Representation Before The Future European and EU Patents Court (EEUPC)

At the EU Competitiveness Council on 4 December 2009, the Swedish EU presidency had achieved a "political breakthrough" (see press release) in negotiations concerning the Community Patent (now EU Patent).Among the key elements agreed on was a Draft Regulation on the EU patent, according to which the EU will accede to the European Patent Convention as a contracting state, and patents granted by the EPO will, when validated for the EU, have unitary effect in the territory of the EU. However, the agreed package did not comprise a solution to the controversal translation arrangements for the EU patent, which still is subject to intense political negotiations (see e.g. here and here). Also in the the complementary Draft Agreement on the European and Community Patents Court (now European and European Union Patent Court, EEUPC), proposed by the Czech Presidency on 23 March 2009, a number of issues remained open, including the composition of the panels, the competence of the divisions of the Court of First Instance, the notion of technical judges and the language regime. In June 2009, the Council submitted a request to the European Court of Justice on the compatibility of the draft agreement with the EU treaties, on which an opinion is not expected before summer 2010 at the earliest. And there is another intense debate among stakeholders relating to the regulation of representation before the new EEUPC, which is controversally discussed among the legal professions involved - lawyers (attorneys-at-law) and patent attorneys. The related paragraphs 1 to 2 of Article 28 (Representation) of the Draft Agreement read:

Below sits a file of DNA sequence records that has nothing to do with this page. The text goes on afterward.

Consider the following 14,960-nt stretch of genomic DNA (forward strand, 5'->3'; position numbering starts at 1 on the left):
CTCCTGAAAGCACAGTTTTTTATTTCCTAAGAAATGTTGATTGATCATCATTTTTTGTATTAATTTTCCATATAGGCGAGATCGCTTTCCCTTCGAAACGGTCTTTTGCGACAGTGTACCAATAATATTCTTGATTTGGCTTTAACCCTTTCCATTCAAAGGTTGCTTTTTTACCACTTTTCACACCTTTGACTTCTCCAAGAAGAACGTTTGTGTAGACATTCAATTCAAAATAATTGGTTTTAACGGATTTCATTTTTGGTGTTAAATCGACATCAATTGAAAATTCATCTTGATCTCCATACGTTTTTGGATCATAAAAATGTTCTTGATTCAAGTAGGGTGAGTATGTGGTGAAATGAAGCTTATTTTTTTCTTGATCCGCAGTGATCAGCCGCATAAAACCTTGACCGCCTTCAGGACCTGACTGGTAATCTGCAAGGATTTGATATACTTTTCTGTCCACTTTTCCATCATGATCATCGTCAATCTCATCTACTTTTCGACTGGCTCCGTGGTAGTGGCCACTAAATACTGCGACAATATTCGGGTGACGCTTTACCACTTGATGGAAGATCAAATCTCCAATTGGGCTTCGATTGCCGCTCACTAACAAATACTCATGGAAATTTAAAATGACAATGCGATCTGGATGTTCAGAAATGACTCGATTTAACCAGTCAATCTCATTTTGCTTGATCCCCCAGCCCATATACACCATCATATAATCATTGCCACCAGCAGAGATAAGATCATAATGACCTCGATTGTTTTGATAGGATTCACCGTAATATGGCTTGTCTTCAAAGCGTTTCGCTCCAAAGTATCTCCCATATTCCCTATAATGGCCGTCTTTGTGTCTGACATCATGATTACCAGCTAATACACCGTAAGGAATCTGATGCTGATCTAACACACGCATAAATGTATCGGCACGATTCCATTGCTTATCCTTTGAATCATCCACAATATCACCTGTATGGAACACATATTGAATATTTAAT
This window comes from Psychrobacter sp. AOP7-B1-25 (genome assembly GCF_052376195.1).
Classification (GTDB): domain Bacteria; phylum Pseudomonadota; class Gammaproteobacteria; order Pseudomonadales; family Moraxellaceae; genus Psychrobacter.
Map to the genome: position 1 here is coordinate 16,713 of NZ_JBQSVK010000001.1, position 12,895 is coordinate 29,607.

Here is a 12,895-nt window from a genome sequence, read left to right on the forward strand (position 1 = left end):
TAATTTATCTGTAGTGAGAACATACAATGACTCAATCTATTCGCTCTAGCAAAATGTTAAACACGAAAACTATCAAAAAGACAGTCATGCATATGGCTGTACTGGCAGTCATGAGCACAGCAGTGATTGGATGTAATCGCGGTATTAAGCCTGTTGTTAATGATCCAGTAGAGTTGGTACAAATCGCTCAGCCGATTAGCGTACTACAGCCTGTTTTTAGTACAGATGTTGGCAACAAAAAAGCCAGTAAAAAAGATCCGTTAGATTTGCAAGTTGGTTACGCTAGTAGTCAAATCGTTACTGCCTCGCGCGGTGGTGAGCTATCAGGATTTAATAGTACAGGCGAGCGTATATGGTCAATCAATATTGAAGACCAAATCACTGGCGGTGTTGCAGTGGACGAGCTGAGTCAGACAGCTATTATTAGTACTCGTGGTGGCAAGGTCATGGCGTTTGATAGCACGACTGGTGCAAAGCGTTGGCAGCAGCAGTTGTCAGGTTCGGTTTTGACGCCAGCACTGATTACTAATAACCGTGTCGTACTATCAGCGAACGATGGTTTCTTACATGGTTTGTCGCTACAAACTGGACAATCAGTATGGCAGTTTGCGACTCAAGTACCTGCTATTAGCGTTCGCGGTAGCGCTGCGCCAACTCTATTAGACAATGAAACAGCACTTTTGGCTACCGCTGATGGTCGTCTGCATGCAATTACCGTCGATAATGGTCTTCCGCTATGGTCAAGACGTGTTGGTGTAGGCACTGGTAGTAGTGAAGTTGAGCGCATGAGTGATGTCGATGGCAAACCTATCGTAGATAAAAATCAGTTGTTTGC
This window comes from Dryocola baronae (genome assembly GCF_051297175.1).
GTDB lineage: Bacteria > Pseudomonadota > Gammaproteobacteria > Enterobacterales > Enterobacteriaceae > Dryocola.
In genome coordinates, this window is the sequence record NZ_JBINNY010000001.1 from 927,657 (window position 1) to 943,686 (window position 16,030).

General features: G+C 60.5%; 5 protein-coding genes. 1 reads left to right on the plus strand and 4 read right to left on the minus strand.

(1) Parties shall be represented by lawyers authorized to practise before a court of a Contracting State ...
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